Some of the city’s sharpest political organizers can be found at Hamilton High School. Inspired by the young people of Egypt and Tunisia, they used e-mail and Facebook over the weekend and got 600 students and Times columnist Steve Lopez to the campus Monday in a campaign against layoffs facing about 7,000 L.A. public school teachers. I know many a paid political hack who would sell his or her soul to the devil (again) for such a coup.
Their next goal is to persuade 2,000 or so more students and adults to attend a rally in front of the school at 2955 S. Robertson Blvd. at 9 a.m, Friday, March 18. Everyone interested in protecting L.A. Unified schools is welcome, Sophie Trauberman, a Hamilton senior, told me. I hope many more than 2,000 show up—parents, grandparents, neighbors, any supporter of good education—and then follow up with e-mails of their own to the hopeless state legislature.
I talked to Trauberman, 17, a student in Hamilton’s Music Academy, at the suggestion of her rabbi, Dara Frimmer of Temple Isaiah, who told me about the students’ organizing.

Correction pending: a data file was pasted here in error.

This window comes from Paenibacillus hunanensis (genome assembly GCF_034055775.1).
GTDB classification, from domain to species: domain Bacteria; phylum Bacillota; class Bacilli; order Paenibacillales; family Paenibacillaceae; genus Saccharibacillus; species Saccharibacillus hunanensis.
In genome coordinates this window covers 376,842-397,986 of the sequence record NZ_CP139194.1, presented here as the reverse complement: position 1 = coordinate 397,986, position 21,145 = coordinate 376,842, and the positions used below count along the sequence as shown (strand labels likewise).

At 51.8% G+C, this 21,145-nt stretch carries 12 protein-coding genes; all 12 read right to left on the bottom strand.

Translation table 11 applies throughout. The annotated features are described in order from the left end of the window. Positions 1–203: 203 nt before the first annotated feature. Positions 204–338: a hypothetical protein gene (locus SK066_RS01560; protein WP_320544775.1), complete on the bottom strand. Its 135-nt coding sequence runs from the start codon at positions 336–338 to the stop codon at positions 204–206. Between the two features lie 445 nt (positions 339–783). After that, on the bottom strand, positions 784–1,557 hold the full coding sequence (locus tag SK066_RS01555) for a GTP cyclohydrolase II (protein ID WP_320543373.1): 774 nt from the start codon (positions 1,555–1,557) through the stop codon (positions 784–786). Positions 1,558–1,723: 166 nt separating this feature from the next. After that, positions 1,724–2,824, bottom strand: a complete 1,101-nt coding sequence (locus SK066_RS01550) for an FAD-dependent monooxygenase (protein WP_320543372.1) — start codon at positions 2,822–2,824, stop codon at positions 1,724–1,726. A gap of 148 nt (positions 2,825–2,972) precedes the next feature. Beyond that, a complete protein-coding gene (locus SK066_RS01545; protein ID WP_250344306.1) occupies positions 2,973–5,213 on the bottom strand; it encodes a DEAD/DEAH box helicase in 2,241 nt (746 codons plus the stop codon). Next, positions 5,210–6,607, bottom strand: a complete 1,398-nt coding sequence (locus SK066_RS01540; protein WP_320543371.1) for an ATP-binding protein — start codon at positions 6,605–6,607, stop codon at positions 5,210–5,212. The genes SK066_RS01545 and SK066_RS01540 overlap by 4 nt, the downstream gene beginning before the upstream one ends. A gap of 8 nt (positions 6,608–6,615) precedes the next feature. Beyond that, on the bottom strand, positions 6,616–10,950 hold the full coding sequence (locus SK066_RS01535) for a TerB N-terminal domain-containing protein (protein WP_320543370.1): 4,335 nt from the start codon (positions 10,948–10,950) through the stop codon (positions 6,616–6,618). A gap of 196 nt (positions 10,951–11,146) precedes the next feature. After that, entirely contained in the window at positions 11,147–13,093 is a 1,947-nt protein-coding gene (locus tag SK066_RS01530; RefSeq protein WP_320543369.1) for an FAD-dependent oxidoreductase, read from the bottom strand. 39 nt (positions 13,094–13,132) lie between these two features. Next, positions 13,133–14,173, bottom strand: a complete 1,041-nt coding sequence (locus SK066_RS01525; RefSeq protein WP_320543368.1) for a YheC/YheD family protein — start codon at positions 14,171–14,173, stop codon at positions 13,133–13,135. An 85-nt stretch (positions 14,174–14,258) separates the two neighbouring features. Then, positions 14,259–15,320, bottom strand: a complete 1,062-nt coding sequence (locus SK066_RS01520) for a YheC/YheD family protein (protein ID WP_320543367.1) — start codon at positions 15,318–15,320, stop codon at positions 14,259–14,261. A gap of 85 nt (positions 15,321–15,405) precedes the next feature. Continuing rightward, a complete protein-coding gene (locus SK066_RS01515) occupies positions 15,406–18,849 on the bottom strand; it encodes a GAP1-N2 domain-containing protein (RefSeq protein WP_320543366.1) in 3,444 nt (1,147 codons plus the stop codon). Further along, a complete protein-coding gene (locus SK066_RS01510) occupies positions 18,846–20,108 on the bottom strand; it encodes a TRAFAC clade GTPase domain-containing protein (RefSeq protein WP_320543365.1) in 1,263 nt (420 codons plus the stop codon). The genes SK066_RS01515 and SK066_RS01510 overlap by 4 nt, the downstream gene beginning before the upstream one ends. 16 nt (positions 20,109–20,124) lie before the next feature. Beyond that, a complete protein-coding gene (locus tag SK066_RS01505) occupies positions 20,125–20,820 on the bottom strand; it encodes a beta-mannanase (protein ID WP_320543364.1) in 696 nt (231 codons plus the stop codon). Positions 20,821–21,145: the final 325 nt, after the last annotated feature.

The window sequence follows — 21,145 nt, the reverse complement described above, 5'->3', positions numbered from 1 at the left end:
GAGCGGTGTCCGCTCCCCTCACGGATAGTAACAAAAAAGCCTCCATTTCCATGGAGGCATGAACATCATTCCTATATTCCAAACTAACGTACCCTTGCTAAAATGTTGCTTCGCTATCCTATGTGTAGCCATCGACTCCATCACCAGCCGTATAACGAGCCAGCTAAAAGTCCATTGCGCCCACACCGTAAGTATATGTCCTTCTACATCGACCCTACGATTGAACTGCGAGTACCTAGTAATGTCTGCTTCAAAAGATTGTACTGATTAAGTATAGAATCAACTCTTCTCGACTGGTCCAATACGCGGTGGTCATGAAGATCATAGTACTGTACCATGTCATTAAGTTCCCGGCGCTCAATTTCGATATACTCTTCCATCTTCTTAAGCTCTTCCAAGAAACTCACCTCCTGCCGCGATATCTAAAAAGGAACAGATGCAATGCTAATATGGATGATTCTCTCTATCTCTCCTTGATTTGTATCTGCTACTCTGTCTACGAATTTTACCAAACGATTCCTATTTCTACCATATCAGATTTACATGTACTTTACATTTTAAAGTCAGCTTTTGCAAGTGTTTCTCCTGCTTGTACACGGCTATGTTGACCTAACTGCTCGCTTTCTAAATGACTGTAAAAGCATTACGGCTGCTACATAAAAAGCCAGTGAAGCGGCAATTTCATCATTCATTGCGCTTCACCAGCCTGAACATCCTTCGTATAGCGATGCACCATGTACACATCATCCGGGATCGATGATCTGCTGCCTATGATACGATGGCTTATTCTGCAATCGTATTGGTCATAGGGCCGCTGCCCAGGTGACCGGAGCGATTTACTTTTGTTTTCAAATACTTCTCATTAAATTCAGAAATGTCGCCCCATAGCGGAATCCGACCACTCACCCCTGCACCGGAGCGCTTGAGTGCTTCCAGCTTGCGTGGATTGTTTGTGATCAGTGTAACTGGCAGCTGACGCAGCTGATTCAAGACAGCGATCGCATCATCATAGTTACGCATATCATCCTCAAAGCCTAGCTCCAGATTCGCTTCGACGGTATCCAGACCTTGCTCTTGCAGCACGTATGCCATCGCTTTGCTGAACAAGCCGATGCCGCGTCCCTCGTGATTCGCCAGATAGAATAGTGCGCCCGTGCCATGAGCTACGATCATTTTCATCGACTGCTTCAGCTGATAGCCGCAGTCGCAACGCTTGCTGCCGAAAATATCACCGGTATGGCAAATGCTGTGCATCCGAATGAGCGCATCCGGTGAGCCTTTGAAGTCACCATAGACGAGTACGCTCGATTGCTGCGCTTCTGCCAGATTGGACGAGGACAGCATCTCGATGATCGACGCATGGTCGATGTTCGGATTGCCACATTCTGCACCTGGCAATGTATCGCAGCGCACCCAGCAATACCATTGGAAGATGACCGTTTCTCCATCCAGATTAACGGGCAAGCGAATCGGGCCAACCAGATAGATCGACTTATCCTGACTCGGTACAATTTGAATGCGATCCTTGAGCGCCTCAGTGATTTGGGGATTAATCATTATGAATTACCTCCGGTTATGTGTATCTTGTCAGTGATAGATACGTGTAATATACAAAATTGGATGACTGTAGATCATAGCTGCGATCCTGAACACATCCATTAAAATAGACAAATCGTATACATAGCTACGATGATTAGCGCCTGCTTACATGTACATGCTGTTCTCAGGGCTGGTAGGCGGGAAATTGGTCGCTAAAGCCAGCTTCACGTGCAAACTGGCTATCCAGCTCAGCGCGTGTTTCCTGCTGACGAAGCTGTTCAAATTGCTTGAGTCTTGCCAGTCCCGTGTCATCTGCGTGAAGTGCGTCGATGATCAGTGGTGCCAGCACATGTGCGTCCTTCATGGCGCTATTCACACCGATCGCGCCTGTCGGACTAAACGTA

When word spread Friday about the layoffs, Trauberman and a small group of other Hamilton students decided to organize a meeting on campus for Monday. She said Lopez got about 100 e mails. He wrote a terrific column supporting the students. They also used e mails and Facebook to contact other students.
“If we didn’t have Facebook, if we didn’t have a way to connect with everyone, if we didn’t have a way to contact each other, we wouldn’t have had 600 at the meeting,” Trauberman said. “If we didn’t have Facebook and e mail, nobody would know what is going on.”
Here's the event on Facebook: http://www.facebook.com/event.php?eid=187241704650624
The organizers dug into the complexities of the budget issues, learning the significance to what’s happening in Sacramento. They presented the information to the students at the Monday meeting. On Wednesday, about 20 students met to plan the next steps, which includes sending thousands of e mails and faxes to Sacramento.
Students in the L.A. school system have been isolated, uninterested or too often intimidated by school administrators who don’t want any trouble. Now they have a way of organizing on their own. This could be a vibrant new dimension to the eternal school district struggles—student power.